Marjorie then goes on to emphasise the fact that there are many humble folk out there who are able to make good on less, vs the tasteless rich who’s ostentation is often nothing to aspire to. She empowers her readers not to feel shame when scaling back is required, saying that one needn’t be secretive about downsizing or tightening their belt, as it’s unlikely anyone will really notice, nor are you obliged to share this fact with anyone. She recommends rather charming solutions to not being able to host people in the same way you might’ve before, such as having people over for a tea party rather than for dinner, or doing things like editing your wardrobe to mix-and-match, so you never run out of stylish outfits. Above all the main message in Majorie’s book is that everything is about attitude. Coco Chanel, queen of the quote, once said, “There are people who have money and there are people who are rich.” This type of sentiment is exactly what this book is about.

Marjorie herself. She was also the famed author of the 1936 bachelorette advice book, Live Alone and Like it.

What I found even more interesting than that was how contemporary some of her advice really was. She even recommends a side-hustle, because, as it turns out, women in the 1930s had side hustles too. When she delves into small business ideas she recommends pursuits like setting up a shop at the front of your house (I must admit I actually have done this with my own vintage business - not as ridiculous as it sounds), teaching bridge (funnily enough my Mum’s choice of work as she recently re-entered the workforce after 25 years), or starting a small lingerie emporium from your kitchen table. She even talks of certain women of the time who venture into big business and thrived. We have to remember that this was an era where many women, especially in big cities like New York, did work and did have careers. It was only in the post-world war two, midcentury America, when that empowerment for women to have a career was taken away as the economy was so buoyant and households could be sustained on just one salary once more. On that note, perhaps a struggling economy can be a good thing for women!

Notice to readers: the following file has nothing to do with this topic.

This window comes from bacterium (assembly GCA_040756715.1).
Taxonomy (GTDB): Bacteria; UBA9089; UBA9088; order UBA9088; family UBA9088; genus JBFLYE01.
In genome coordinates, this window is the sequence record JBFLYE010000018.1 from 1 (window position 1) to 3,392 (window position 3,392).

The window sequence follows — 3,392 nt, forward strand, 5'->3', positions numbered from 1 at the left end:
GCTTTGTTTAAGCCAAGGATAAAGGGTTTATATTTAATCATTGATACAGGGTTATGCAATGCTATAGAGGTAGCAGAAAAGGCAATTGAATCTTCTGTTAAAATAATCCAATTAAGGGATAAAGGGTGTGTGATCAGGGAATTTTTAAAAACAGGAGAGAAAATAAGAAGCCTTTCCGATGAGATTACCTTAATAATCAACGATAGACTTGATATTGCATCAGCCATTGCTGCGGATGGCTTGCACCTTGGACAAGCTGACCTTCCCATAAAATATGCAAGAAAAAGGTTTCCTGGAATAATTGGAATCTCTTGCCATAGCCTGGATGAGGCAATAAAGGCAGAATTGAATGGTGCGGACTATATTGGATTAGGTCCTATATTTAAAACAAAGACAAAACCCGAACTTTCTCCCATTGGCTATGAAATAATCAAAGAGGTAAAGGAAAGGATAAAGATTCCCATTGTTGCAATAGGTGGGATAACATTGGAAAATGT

As a vintage shop owner and writer, I spend a lot of time in my romantic head. I know that I romanticise the past with that, but I really believe that this book has a pool of knowledge to offer, which so many modern people can pull from. If you happen to read this book you have plenty of frivolous, fun, but equally practical advice to look forward to - not to mention snappy copy in the style of a 1930s women's magazine. I recently listened to an episode of the What’s Her Name podcast. featuring Joanna Scutts, author of The Extra Woman: How Marjorie Hillis Led a Generation of Women to Live Alone and Like It. The episode, titled The Single Lady, has Joanna reiterate Marjorie’s empowering message of how women should strive to be self-sufficient, and enjoy life in the process.

So for my fellow freelancers, or frankly anyone whose finances are suffering during these uncertain times, I suggest you read this book. And don’t forget, everything is about attitude.

You can buy the book here.